Study finds young athletes are slightly more likely to have enlarged heart aortas

Athletics training is associated with an increase in the athletes’ heart ventricle wall thickness and cavity size. These changes are facilitated by the growth of heart muscle cells, or myocytes, in response to an increased load on the heart from intensive physical exercise. Following episodes of ‘detraining’, the heart size returns to normal.

Two previous large studies involving athletes have shown that the thoracic aorta is also slightly increased in size; however, the significance of an enlarged aorta is unknown. Given that the aorta consists of a large amount of elastic tissue, it is possible that an enlarged aorta may represent reduced elastic properties and an inherent risk of aortic rupture. Although it might be expected that very tall athletes, such as basketball players, would have a very dilated aorta based on their size, a recent American study showed that the aortic diameter rarely exceeds 40 mm.

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Congratulations to our new graduates

On 14 March over 1,900 students from St George's, University of London and Kingston University crossed the stage at South Bank's Royal Festival Hall to graduate from their courses.

Students from the Departments of Paramedics, Radiography, Rehabilitation Services, Midwifery, Social Work and Social Care and Teacher Education took part, accompanied by family, friends and the academics that have taught them throughout their time with the University.

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Primary Practice is a way to expose children to their first taste of medical and healthcare education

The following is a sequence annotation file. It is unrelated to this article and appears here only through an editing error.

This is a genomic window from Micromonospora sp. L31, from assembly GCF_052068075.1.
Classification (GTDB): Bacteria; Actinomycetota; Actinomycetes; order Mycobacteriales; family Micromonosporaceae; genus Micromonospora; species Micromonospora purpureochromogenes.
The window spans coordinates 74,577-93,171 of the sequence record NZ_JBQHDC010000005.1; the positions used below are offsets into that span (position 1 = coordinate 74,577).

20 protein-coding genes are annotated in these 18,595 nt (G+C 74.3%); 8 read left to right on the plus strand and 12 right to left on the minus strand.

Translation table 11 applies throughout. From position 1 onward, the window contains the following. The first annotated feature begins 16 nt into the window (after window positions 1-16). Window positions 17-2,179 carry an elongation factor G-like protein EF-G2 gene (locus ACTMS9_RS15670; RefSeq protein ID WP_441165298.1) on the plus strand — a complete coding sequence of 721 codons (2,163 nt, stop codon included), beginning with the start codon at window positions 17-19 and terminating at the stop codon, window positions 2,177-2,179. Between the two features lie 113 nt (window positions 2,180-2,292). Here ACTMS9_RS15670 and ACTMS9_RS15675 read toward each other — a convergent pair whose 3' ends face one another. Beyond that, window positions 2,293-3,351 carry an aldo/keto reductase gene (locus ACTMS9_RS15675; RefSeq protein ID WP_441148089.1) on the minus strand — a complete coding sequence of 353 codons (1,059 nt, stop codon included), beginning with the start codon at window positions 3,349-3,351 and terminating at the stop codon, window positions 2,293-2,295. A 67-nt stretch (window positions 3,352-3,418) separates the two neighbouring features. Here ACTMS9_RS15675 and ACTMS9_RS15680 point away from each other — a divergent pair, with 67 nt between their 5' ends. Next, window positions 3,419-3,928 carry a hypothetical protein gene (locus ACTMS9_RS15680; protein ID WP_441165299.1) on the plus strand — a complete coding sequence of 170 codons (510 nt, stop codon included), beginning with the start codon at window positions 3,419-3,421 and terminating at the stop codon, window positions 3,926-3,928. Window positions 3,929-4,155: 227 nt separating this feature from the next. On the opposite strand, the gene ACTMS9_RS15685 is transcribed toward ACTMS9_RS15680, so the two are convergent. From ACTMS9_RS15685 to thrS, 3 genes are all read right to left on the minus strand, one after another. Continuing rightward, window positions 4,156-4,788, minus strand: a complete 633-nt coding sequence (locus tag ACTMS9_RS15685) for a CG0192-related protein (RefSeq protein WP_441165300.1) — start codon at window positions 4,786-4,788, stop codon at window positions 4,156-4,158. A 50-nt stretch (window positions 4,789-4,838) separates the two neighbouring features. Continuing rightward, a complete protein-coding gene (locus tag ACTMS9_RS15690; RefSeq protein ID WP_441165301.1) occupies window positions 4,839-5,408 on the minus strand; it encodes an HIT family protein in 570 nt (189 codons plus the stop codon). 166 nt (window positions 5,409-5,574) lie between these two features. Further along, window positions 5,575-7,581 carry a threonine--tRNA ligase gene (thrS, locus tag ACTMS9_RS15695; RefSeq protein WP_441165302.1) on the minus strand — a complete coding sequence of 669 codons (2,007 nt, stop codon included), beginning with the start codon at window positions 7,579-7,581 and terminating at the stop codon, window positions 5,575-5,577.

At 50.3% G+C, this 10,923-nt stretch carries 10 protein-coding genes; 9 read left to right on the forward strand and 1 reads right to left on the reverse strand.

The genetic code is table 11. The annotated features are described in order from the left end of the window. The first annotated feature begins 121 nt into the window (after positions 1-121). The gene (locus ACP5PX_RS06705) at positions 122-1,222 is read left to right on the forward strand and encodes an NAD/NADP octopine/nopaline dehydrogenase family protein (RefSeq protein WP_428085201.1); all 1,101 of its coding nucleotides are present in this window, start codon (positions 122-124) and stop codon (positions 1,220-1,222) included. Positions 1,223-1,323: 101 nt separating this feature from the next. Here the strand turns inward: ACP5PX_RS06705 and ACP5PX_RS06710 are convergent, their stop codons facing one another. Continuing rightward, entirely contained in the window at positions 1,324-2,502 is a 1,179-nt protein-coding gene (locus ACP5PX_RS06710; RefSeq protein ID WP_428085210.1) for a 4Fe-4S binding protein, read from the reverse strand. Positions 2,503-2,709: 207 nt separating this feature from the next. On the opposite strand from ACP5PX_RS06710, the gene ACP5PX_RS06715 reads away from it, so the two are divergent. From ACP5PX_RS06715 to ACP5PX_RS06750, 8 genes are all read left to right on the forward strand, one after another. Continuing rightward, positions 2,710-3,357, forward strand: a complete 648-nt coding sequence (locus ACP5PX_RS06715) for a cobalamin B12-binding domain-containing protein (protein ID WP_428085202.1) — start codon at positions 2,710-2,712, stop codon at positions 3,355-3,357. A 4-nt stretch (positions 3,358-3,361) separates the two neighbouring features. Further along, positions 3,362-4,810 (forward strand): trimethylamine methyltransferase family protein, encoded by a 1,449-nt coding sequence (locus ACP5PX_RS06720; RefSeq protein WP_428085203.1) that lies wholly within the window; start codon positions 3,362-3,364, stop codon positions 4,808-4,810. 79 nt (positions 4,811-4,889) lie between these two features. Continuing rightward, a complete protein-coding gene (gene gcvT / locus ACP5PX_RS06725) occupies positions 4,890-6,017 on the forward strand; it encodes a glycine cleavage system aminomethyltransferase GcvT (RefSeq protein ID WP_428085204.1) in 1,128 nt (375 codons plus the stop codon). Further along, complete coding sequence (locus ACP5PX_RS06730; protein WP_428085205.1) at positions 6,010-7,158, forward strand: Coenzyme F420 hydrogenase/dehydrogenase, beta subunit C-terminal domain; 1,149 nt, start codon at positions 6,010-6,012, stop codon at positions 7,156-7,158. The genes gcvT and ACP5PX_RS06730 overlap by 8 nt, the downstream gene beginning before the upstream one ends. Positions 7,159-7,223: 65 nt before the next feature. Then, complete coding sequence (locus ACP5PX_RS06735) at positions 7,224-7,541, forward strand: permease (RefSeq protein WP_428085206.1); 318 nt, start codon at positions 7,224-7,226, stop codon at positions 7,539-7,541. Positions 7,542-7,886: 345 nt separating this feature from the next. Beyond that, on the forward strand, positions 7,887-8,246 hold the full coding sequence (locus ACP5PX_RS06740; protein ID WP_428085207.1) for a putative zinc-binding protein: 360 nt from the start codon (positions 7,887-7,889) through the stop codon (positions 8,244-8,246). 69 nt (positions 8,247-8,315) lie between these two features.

Last week we celebrated the Primary Practice graduation of ten classes of primary school students from across the boroughs of Wandsworth and Merton. The Primary Practice initiative was set up in 2007 by our widening participation team and our student ambassadors. Primary Practice provides an after-school club for primary school students in Year 5 and Year 6 to teach them more about medicine and healthcare.

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Across the weeks the students are taught a variety of clinical skills by their student ambassador mentors. The skills include; Body Outlining, Peak flow, Sign Language, basic first aid, how to use stethoscopes and taught skills about skeletons and reflexes and has been many of the student’s first experience of biology, medicine and healthcare education. At the end of the six weeks the students are invited into St George’s so that they are able to practice their skills in our clinical skills training labs and given a real insight into life in St George’s.

Andrew Knox, deputy head from Merton Abbey School said that the initiative has been “Brilliant for widening aspirations of the students, and has been the first time students have started thinking about what they would like to do when they’ve finished school"

“The initiative has also been great, the children have learned a lot of basic first aid skills that they wouldn’t have been exposed to otherwise. The training has also built on the children’s existing skill-set and knowledge and will be extremely helpful for our biology lessons”